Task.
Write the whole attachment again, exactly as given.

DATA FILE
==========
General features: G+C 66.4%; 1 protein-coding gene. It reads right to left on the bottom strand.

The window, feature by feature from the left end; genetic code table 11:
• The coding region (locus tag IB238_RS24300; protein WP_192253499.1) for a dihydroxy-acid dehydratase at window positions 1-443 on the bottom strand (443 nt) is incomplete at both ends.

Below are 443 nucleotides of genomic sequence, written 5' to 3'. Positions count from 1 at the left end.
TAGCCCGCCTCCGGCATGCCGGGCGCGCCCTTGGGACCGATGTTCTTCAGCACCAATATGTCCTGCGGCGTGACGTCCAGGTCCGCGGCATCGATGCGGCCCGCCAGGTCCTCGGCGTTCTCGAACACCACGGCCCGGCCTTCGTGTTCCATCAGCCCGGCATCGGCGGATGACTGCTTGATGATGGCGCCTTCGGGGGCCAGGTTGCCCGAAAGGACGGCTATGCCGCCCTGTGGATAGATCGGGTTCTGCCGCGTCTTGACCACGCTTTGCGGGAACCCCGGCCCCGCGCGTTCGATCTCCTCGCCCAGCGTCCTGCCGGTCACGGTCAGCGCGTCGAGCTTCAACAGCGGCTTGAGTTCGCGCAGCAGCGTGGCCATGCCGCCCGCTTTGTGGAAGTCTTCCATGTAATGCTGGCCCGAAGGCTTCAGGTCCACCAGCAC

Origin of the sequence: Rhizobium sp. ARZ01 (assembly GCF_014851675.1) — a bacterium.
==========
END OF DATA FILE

General features: G+C 66.4%; 1 protein-coding gene. It reads right to left on the bottom strand.

The window, feature by feature from the left end; genetic code table 11:
• The coding region (locus tag IB238_RS24300; protein WP_192253499.1) for a dihydroxy-acid dehydratase at window positions 1-443 on the bottom strand (443 nt) is incomplete at both ends.

Below are 443 nucleotides of genomic sequence, written 5' to 3'. Positions count from 1 at the left end.
TAGCCCGCCTCCGGCATGCCGGGCGCGCCCTTGGGACCGATGTTCTTCAGCACCAATATGTCCTGCGGCGTGACGTCCAGGTCCGCGGCATCGATGCGGCCCGCCAGGTCCTCGGCGTTCTCGAACACCACGGCCCGGCCTTCGTGTTCCATCAGCCCGGCATCGGCGGATGACTGCTTGATGATGGCGCCTTCGGGGGCCAGGTTGCCCGAAAGGACGGCTATGCCGCCCTGTGGATAGATCGGGTTCTGCCGCGTCTTGACCACGCTTTGCGGGAACCCCGGCCCCGCGCGTTCGATCTCCTCGCCCAGCGTCCTGCCGGTCACGGTCAGCGCGTCGAGCTTCAACAGCGGCTTGAGTTCGCGCAGCAGCGTGGCCATGCCGCCCGCTTTGTGGAAGTCTTCCATGTAATGCTGGCCCGAAGGCTTCAGGTCCACCAGCAC

Origin of the sequence: Rhizobium sp. ARZ01 (assembly GCF_014851675.1) — a bacterium.